Here’s what happened in crypto today

The Jacobi Bitcoin ETF is finally going live on the Euronext Amsterdam stock exchange, more than a year after its planned launch. Meanwhile, crypto custodian Prime Trust has filed for Chapter 11 bankruptcy after being unable to honor user deposits for months and a Chinese man was reportedly arrested for buying and transferring stablecoins.

First EU spot Bitcoin ETF hits Euronext Amsterdam exchange

Europe will welcome a first-ever spot Bitcoin ETF after the long-awaited launch of Jacobi Asset Management’s Jacobi FT Wilshire Bitcoin ETF.

The London-based digital asset management firm announced that its new investment product was going live on the Euronext Amsterdam stock exchange on Aug. 15, more than a year later than its planned launch in 2022.

As previously reported by Cointelegraph, the offering was touted as the first spot or physical-backed Bitcoin fund that would allow investors to gain exposure to a financial product that is physically backed by BTC.

The new exchange-traded fund (ETF) is set to trade under the BCOIN ticker, while the product was approved by the Guernsey Financial Services Commission back in October 2021. As reported by Blockworks, Fidelity Digital Assets will handle the custodial elements of the BCOIN ETF.

The asset management firm also highlighted the environment and socially friendly nature of the fund, having added a renewable energy certificate (REC) to the ETF.

The fund taps into external data to measure the energy usage of the Bitcoin network and buys and retires the RECs. The RECs are also accounted for on a blockchain service, which is aimed to allow investors to verify the eco-friendly claims of the fund.

BCOIN makes use of the FT Wilshire Bitcoin Blended Price Index to access real-time average Bitcoin price data from certain cryptocurrency exchanges. The spot ETF allows investors to gain exposure to the Bitcoin market without having direct ownership or custody of the underlying asset.

The launch of the spot Bitcoin ETF marks a milestone for Europe, while United States regulators are yet to approve a number of similar spot Bitcoin ETF applications from major asset managers, including BlackRock and Fidelity.

A statement from Jacobi CEO Martin Bednall highlighted the continent’s progressive attitude toward cryptocurrency investment products as a potential catalyst for further adoption:

“It is exciting to see Europe moving ahead of the US in opening up Bitcoin investing for institutional investors who want safe, secure access to the benefits of digital assets using familiar and regulated structures like our ETF.”

The launch of the Jacoby Bitcoin ETF follows the debut of a Bitcoin Equities ETF on the Euronext Amsterdam exchange by Melanion Capital in June 2023. The ETF is designed to track the Melanion Bitcoin Exposure Index, which is a custom basket of European and American stocks closely tied to BTC’s market price.

This differs from the spot ETF in that investors gain exposure to the fund, which comprises stocks from companies with significant investments in Bitcoin holdings, cryptocurrency exchanges and mining operations.

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This includes the likes of technology firm MicroStrategy, which holds over 140,000 BTC, as well as major Bitcoin mining companies, such as Riot, Marathon Digital and Hut8.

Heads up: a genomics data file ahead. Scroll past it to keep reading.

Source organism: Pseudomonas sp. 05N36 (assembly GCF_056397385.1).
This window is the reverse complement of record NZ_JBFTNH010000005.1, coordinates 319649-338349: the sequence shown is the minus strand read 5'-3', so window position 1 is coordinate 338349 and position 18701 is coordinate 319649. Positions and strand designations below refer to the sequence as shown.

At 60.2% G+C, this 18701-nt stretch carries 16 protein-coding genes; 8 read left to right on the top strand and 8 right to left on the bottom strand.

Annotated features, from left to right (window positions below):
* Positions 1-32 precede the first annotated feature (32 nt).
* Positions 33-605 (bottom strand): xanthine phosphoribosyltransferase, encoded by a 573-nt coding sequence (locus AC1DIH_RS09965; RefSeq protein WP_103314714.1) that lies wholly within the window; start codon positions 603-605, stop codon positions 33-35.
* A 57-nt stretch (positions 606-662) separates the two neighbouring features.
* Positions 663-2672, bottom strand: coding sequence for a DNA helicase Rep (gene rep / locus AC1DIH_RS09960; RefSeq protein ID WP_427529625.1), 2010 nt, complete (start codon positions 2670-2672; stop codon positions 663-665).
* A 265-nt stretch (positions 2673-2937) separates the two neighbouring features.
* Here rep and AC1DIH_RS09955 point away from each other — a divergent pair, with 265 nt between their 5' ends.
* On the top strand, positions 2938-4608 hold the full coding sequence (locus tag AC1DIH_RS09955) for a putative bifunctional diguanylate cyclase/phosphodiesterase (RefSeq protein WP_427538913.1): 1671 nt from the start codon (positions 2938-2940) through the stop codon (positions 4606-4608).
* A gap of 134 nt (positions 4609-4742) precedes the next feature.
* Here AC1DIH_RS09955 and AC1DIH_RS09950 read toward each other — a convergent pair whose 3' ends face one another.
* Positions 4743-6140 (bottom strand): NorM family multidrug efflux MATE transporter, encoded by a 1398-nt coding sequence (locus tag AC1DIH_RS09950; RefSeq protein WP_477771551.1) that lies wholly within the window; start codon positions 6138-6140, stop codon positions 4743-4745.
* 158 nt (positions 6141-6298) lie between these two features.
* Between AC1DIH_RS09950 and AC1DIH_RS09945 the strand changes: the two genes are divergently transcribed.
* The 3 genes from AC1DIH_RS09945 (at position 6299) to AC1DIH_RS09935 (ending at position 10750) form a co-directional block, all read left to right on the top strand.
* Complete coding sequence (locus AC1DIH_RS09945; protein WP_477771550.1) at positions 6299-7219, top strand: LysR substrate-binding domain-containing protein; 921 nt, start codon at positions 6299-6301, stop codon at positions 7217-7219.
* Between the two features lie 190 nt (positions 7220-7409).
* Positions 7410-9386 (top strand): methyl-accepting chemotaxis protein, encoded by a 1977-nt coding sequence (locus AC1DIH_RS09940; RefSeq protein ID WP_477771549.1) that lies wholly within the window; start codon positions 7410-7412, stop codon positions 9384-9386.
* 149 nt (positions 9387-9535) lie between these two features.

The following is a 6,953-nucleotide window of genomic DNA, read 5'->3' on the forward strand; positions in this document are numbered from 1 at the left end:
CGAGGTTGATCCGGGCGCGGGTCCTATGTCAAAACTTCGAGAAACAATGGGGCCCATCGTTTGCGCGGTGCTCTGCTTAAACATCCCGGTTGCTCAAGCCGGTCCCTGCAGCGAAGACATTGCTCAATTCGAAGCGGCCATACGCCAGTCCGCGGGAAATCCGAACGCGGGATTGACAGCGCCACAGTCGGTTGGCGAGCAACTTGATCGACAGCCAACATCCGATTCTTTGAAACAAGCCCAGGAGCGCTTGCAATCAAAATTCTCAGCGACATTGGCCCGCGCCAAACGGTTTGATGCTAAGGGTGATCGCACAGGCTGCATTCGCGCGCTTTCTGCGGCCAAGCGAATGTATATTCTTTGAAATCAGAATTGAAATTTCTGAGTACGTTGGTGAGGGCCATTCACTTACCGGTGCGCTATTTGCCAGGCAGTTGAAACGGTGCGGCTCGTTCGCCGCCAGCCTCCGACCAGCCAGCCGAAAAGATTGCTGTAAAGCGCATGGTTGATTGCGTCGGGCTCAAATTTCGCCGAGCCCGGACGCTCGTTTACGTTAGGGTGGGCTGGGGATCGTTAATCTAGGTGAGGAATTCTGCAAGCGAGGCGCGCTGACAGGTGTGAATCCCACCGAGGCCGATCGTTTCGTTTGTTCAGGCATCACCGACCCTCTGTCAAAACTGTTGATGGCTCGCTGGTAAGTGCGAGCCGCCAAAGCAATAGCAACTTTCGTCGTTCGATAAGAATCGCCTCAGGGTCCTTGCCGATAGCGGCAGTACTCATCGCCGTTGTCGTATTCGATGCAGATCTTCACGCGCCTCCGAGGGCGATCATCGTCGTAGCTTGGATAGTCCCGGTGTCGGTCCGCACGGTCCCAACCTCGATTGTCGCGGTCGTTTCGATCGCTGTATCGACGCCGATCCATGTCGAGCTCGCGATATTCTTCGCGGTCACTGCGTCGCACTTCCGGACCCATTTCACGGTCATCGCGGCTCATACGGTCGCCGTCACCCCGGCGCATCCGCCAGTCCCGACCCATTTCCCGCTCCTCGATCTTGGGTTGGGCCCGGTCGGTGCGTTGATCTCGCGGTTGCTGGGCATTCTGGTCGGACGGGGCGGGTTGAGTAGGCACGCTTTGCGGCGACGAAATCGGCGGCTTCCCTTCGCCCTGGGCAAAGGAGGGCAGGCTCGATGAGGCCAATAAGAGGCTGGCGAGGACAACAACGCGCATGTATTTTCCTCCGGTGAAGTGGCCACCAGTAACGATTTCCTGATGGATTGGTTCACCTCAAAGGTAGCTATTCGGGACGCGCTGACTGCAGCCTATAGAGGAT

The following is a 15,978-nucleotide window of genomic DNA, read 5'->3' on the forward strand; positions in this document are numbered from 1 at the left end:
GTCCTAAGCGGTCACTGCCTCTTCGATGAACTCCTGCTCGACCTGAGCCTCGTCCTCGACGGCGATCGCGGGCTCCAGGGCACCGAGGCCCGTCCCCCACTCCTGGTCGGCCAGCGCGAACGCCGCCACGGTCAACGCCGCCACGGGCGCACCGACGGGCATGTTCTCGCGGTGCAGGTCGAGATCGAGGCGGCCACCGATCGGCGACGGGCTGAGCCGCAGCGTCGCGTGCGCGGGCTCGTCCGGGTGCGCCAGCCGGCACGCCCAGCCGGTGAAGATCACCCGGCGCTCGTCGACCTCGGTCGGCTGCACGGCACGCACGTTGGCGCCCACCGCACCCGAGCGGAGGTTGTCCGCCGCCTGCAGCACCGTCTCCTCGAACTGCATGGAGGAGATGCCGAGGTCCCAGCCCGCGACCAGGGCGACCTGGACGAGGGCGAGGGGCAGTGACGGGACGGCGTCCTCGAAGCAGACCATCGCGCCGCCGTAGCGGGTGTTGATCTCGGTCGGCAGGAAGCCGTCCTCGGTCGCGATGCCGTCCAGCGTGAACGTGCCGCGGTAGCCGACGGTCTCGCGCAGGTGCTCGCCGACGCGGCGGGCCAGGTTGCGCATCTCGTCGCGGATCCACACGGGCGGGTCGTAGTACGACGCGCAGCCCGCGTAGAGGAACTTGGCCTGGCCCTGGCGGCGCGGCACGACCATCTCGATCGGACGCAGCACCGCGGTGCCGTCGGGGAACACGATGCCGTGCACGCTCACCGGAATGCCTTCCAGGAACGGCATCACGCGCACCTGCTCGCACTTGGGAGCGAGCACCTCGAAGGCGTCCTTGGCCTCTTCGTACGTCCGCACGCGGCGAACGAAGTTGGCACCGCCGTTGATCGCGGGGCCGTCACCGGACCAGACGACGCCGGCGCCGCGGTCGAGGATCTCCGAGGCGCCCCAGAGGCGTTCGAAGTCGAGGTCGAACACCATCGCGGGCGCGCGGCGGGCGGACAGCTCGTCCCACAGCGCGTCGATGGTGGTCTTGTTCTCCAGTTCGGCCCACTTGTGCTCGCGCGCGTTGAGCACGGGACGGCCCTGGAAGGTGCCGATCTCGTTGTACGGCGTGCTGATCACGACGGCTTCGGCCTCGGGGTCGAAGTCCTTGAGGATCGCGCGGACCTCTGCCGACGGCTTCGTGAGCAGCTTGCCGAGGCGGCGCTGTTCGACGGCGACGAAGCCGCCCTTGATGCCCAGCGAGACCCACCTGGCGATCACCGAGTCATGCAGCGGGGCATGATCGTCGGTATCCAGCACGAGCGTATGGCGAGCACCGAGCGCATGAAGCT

Prime Trust files for Chapter 11 bankruptcy

Prime Trust filed for Chapter 11 bankruptcy protection in a Delaware court following months of being unable to honor customer withdrawals.

In a court filing it said it it has between 25,000 to 50,000 creditors with estimated assets of $50 million to $100 million compared to liabilities between $100 million to $500 million.

Prime Trust said will file court motions to facilitate its evaluation of all alternatives which may include potentially selling its assets and operations.

The motions are also expected to include requests to continue to pay wages and benefits to employees.

A court petition by Nevada’s business regulator that was approved in July said Prime Trust owed over $85 million in fiat to its clients but only had around $2.9 million.

Its digital asset liabilities were smaller, with Prime Trust owing about $69.5 million in crypto while holding around $68.6 million.

China enforcing crypto ban with latest arrest

China’s crackdown on cryptocurrency transactions remains in full swing, as evidenced by the latest enforcement actions in Fujian province.

According to local media, a man described only as Mr. Chen was convicted by the Fuzhou Mawei People’s Procuratorate on charges of “concealmant and concealment of crime” for purchasing $13,067 worth of Tether’s USDT stablecoin. Mr. Chen reportedly received a request from his acquaintance, Mr. Lin, to purchase the USDT on his behalf. Prosecutors seemed to imply that the transaction was used for money laundering.

“Con artists use virtual currency to transfer and launder stolen money,” the Fuzhou Mawei People’s Procuratorate said, according to a Google translation. “This kind of online money laundering in the name of purchasing virtual currency, knowing that others use the information network to commit crimes and providing assistance to them, has violated the law.”

Mr. Chen was sentenced to nine months in prison and fined 5,000 yuan, or $689.

China has been cracking down on cryptocurrencies since at least 2017 and has expanded its enforcement actions recently. Multichain was shut down in July after Chinese police arrested the protocol’s CEO.

This article does not contain investment advice or recommendations. Every investment and trading move involves risk, and readers should conduct their own research when making a decision.

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